I think there are two issues here. The postscript
> interpreter doesnt like to stroke long paths. If I break
> the path into 50 point chunks instead of 1000 point
> chunks, I see an improvement.
That's odd, because we never saw an issue stroking long pats before.
Or at least noone has ever reported it.
> Also, if I do the transform in backend_ps, instead of
> passing it to the postscript interpreter, I see a big
> speedup at render time. Right now I am doing this
> transform by hand:
> a,b,c,d,tx,ty=vec6 xo = a*x+c*y +tx yo = b*x+d*y + ty x,y
> = xo,yo
> Is there a better way to do this? I thought I could simply
> call numerix_x_y, but that function is not compatible with
> nonlinear transforms (returns a domain error if one of the
> axes is log-scaled).
You can transform the xy values point by point. Instead of separating
them into their nonlinear and affine components as we are currently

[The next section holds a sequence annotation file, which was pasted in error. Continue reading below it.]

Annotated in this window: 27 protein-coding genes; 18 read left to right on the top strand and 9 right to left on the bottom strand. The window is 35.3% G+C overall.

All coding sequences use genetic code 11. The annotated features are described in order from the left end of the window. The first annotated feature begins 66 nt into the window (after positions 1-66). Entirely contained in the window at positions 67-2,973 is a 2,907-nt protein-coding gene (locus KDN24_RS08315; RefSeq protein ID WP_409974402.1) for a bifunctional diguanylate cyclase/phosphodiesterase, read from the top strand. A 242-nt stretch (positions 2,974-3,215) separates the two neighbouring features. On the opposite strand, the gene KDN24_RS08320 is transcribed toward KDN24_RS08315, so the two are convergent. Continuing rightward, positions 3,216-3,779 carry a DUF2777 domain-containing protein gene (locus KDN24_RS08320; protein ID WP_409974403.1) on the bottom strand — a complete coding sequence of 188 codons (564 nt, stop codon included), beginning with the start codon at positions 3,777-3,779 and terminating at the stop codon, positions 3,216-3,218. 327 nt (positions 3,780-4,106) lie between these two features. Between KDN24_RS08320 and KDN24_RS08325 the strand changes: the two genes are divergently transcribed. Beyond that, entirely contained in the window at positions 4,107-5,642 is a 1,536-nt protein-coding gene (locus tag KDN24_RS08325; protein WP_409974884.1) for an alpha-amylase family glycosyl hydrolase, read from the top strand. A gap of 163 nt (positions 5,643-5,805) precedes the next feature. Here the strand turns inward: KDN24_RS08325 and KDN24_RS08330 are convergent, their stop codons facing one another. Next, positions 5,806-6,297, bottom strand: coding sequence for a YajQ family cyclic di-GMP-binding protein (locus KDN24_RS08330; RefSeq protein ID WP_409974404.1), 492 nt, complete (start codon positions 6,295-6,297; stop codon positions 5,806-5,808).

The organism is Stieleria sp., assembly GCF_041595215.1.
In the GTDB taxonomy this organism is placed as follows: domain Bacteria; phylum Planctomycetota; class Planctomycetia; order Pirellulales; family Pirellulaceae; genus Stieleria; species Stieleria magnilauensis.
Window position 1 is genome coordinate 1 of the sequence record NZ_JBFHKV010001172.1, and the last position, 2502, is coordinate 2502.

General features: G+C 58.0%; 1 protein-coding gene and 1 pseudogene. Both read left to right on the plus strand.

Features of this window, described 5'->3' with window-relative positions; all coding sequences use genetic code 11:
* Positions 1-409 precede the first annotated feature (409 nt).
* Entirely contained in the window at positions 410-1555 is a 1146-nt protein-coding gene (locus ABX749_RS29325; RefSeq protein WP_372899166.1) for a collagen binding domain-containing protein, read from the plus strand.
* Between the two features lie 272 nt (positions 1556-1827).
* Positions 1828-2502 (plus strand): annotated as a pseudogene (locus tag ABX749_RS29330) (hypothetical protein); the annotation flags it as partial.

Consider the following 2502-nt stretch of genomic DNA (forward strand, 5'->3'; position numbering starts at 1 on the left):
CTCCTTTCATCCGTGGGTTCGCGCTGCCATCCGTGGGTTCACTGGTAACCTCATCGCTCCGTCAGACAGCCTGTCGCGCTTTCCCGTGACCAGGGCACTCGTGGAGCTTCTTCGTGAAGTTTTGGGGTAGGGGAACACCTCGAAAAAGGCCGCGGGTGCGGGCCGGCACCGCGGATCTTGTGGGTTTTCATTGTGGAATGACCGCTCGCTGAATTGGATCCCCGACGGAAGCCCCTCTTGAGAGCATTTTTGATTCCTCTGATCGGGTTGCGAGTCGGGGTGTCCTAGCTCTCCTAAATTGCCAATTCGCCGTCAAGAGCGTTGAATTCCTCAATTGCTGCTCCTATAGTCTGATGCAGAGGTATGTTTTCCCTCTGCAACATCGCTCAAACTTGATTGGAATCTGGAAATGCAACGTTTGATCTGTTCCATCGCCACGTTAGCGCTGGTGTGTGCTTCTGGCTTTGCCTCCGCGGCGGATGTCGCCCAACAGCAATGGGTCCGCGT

doing in backend_ps, you can call trans.xy_tup which will do both. If
successful, it will return the transformed xy, if it fails, it will
raise a ValueError, and you can set the moveto/lineto state
But I am still confused by your previous post: you said that when you
tried to load the simple plot example PS file in gs, the line rendered
quickly, and then there was the interminable pause. This suggests
that it is not the transformation in gs that is the bottleneck, but
something that happens after it.
In any case, here is an example script creating a semilogx transform.
The first transformation succeeds, the second raises a ValueError
from matplotlib.transforms import SeparableTransformation, \
Point, Value, Bbox, LOG10, IDENTITY, Func
import matplotlib.numerix as nx
# make some random bbox transforms
x,y = nx.mlab.rand(2)
return Point( Value(x), Value(y) )
ll = rand_point()
ur = rand_point()
return Bbox(ll, ur)
b1 = rand_bbox()
b2 = rand_bbox()
funcx = Func(LOG10)
funcy = Func(IDENTITY)
trans = SeparableTransformation(b1, b2, funcx, funcy)
print trans.xy_tup((1,2)) #ok
print trans.xy_tup((-1,2)) #raises